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Wednesday, 11 December

Bo Jo Goes for NO2 Show

The Mayor of London, Boris Johnson, has just published the world’s first report to use updated methods to assess the true health and economic impacts of air pollution.

 The report, produced by experts at King's College London, for the first time quantifies the health and economic effects of the air pollutant nitrogen dioxide (NO2), where all previous studies have focused on particulate matter (PM2.5).

 Combined together, the effects of both pollutants reveal a higher health impact than previously estimated after taking into account this further pollutant. The study also found that nearly half the health impacts are caused by air pollution outside London such as diesel fumes and industrial emissions transported from the Continent. 

 Based on this detailed information, the Mayor has renewed his call on the Government and the EU to urgently take further action to improve air quality in London, across the UK and Europe.

 

NO2 Heathrow

Johnson, who is a vehement anti-Heathrow runway expansionist, believes that given an improved understanding of the health effects associated with NO2, the Government must now rule against any Heathrow development.

 

London Atmospheric Emission Inventory

The report focuses on 2010, as this is the most recent available ‘base’ year for the London Atmospheric Emission Inventory which provides an understanding of air quality in the city. Projections from 2008, 2012, 2015 and 2020 are also included based on the data from 2010.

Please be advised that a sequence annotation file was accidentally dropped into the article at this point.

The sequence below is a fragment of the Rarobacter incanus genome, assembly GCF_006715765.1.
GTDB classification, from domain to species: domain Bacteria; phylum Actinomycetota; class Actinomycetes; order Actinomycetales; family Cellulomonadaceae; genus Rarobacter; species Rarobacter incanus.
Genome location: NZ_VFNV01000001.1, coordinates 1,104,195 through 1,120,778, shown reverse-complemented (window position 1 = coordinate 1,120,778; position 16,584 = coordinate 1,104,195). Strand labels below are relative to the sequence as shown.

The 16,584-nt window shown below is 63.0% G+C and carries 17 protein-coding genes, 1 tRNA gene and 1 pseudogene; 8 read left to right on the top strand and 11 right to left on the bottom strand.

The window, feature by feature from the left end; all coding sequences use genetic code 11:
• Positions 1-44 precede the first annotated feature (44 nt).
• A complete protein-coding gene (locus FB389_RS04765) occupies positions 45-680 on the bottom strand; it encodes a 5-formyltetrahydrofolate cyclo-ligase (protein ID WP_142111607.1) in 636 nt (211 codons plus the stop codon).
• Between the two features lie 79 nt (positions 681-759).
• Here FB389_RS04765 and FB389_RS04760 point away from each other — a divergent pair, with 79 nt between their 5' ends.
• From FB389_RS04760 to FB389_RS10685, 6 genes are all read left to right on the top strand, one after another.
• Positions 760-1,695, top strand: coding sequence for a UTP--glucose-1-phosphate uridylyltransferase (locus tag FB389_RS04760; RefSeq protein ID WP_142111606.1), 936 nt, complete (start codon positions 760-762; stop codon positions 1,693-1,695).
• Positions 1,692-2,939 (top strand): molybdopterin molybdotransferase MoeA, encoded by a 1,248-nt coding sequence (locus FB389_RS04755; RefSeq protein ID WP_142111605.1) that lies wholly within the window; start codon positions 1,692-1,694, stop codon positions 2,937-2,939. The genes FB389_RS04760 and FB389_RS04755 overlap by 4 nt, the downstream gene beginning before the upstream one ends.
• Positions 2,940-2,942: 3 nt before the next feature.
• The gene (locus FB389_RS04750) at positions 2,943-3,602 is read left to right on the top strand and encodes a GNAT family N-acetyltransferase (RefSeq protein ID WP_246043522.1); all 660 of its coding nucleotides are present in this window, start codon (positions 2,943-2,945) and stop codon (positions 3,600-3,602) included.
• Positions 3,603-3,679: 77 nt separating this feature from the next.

As this data is five years old, it does not include the impact of tightening Low Emission Zone standards, hybrid buses and introducing age limits for taxis, nor the expected benefits of the Ultra Low Emission Zone in 2020.

 

Key findings from the study found:

  • In 2010 nearly half the health effects of long term exposure to air pollution were caused by pollution outside London, including 75 per cent of cardiovascular hospital admissions associated with PM2.5
  • In 2010 there was the equivalent of 5,900 deaths associated with NO2 long term exposure
  • At the same time the deaths associated with long-term exposure to PM2.5 were updated. The equivalent number of PM2.5 deaths has decreased from 4,300 (in 2008 based on 2006 concentrations) to 3,500 (in 2010).
  • The study for the first time combined the PM2.5 and NO2 figures to create a total figure of 9,500 equivalent deaths attributed to air quality in 2010 but based on King’s projections, this will have decreased significantly in 2012 and in 2015 and is expected to be accelerated by the ULEZ in 2020 
  • Reductions in pollutant levels between 2010 and 2020 result in nearly up to 4 million life years being saved. This excludes the expected impact of the Ultra Low Emission Zone, which will lead to significant reduction in the number of people living in areas of poor air quality (where levels of NO2 exceed legal limits) – by 72 per cent in central London and 54 per cent London wide